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Updated: 27 April 2015
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Longquan porcelain incense burner of archaic bronze li form, with globular body, wide straight neck and flattened mouthrim, on three tapered legs. The incense burner has pale grey-green glaze. There is a vent hole in each leg just below the join with the body.
- Made in: Longquan (area)
- (Asia,China,Zhejiang (province),Longquan Area)
- Height: 114 millimetres
Published PDF date : Southern Song 12th-13thCRoom 95 label text:
Tripod incense burner
This three-legged incense burner is in the form of an ancient ritual bronze food vessel, called a li (鬲). It is covered with a pale grey-green glaze. In the Song dynasty, educated men revived interest in antiques and in collecting objects from the past. They published catalogues illustrating historical jades and bronzes. Contemporary Song craftsmen reproduced their shapes in other materials, responding to commissions from wealthy clients. The new users adapted the functions of these objects hence the present tripod would have been used on an altar for burning incense rather than as a vessel connected with offering food to deceased ancestors.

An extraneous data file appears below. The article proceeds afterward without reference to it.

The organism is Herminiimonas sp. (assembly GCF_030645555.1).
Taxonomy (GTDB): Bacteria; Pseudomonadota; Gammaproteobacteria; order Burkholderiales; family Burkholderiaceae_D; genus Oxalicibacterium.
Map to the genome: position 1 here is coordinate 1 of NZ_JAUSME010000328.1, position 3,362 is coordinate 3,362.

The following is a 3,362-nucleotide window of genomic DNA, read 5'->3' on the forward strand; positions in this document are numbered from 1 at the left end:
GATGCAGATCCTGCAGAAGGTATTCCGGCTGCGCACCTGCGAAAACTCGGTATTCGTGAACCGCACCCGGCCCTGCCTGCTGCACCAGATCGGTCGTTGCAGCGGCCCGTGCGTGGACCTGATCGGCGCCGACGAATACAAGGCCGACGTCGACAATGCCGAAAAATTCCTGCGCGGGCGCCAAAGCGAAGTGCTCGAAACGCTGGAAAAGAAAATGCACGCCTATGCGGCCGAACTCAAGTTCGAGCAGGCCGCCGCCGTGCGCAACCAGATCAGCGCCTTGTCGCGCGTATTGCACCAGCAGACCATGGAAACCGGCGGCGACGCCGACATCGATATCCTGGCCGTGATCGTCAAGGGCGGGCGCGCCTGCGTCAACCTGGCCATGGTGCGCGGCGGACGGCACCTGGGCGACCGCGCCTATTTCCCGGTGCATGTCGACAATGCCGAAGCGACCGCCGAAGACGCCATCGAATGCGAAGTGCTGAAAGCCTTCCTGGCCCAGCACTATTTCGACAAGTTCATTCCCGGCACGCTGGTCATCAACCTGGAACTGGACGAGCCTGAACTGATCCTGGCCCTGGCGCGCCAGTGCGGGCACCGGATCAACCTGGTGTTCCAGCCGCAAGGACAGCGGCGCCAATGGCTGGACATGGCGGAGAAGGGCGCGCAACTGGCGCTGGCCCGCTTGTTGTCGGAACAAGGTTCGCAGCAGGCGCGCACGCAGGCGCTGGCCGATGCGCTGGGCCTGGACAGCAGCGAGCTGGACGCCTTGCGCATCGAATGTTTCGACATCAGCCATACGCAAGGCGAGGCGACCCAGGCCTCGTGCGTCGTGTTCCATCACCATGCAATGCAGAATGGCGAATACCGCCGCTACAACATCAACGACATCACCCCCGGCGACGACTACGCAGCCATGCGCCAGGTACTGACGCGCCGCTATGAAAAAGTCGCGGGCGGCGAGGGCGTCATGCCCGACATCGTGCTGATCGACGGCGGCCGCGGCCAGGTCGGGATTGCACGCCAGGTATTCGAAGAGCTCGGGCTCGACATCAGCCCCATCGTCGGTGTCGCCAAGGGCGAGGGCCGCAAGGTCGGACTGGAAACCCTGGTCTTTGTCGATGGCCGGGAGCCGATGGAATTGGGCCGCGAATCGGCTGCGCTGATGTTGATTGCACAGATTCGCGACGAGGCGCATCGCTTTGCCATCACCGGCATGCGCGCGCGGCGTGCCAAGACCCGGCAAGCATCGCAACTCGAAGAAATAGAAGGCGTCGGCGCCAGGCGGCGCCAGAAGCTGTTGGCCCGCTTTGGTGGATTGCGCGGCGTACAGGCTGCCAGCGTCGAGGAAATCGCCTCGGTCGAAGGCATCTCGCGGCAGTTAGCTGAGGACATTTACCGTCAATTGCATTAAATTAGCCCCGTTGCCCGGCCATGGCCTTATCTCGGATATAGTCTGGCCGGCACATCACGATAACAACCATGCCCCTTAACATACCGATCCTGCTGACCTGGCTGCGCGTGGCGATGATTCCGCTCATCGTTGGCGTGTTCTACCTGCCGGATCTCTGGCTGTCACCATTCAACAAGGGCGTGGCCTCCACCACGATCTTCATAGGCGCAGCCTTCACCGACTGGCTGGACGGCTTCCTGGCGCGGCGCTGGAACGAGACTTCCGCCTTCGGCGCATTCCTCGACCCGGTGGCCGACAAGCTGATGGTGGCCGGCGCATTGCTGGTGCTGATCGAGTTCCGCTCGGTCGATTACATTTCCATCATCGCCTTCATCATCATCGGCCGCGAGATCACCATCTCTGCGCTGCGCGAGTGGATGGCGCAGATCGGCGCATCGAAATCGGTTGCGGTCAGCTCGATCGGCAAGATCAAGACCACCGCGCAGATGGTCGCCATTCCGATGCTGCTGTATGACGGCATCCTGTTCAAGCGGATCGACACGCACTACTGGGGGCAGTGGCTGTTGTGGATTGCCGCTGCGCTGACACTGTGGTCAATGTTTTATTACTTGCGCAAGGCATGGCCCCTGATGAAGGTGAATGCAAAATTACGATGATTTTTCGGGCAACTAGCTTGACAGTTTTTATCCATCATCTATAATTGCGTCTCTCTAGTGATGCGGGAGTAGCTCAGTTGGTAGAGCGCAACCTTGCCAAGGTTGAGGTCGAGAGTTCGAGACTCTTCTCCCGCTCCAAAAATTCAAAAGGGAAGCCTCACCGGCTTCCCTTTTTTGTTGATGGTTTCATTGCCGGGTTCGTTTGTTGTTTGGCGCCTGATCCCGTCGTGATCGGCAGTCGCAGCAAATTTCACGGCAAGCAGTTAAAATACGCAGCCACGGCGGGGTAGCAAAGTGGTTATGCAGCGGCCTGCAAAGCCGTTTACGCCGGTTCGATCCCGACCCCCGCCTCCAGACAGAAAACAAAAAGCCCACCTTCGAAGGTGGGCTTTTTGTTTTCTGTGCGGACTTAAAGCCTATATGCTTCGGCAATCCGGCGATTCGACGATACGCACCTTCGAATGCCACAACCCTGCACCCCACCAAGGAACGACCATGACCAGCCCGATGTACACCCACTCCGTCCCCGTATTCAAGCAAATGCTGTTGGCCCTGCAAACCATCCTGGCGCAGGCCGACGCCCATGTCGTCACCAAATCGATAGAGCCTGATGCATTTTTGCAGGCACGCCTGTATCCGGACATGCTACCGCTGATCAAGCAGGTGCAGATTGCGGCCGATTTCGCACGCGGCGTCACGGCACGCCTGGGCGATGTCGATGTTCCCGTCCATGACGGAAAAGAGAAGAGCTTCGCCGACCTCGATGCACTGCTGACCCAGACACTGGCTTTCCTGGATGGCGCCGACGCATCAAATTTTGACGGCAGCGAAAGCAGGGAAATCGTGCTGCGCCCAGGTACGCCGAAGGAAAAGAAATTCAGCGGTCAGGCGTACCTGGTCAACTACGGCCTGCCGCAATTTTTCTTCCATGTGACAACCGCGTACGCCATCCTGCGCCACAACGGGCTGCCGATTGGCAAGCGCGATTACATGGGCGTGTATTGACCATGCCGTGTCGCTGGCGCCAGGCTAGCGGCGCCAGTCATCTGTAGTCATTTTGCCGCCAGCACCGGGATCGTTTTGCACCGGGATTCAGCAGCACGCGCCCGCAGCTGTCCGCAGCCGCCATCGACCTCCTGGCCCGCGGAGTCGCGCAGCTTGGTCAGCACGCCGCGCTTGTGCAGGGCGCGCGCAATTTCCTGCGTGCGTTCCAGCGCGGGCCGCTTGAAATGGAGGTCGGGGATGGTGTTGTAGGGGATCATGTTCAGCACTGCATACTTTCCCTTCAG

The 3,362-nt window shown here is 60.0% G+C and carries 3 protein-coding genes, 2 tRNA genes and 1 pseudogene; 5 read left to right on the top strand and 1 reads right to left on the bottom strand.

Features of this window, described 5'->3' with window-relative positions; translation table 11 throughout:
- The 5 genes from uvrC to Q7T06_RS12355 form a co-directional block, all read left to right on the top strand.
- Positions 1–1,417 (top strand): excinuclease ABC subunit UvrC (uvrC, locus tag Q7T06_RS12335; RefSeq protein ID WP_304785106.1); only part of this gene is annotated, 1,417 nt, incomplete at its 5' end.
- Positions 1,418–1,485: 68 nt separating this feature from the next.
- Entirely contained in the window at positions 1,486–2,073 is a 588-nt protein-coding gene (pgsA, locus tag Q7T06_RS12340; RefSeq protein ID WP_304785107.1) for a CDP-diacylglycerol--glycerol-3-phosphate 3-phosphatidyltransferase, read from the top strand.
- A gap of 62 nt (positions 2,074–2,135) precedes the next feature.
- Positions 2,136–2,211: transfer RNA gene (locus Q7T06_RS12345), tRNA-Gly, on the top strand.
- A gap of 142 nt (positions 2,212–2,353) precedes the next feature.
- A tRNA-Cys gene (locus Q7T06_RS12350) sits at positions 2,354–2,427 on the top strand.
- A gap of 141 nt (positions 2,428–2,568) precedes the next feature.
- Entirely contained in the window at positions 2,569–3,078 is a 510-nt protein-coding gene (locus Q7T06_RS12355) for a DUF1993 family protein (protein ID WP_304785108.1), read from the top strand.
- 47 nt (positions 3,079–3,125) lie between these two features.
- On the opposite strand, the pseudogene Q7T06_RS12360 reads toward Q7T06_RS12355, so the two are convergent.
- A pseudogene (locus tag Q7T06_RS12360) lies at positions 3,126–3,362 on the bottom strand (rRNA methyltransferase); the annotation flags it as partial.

Stoneware, porcelain-type, with celadon glaze
Longquan region, Zhejiang province 浙江省，龍泉地區
Southern Song dynasty, about 1200–1279
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Object reference number: RRC38696
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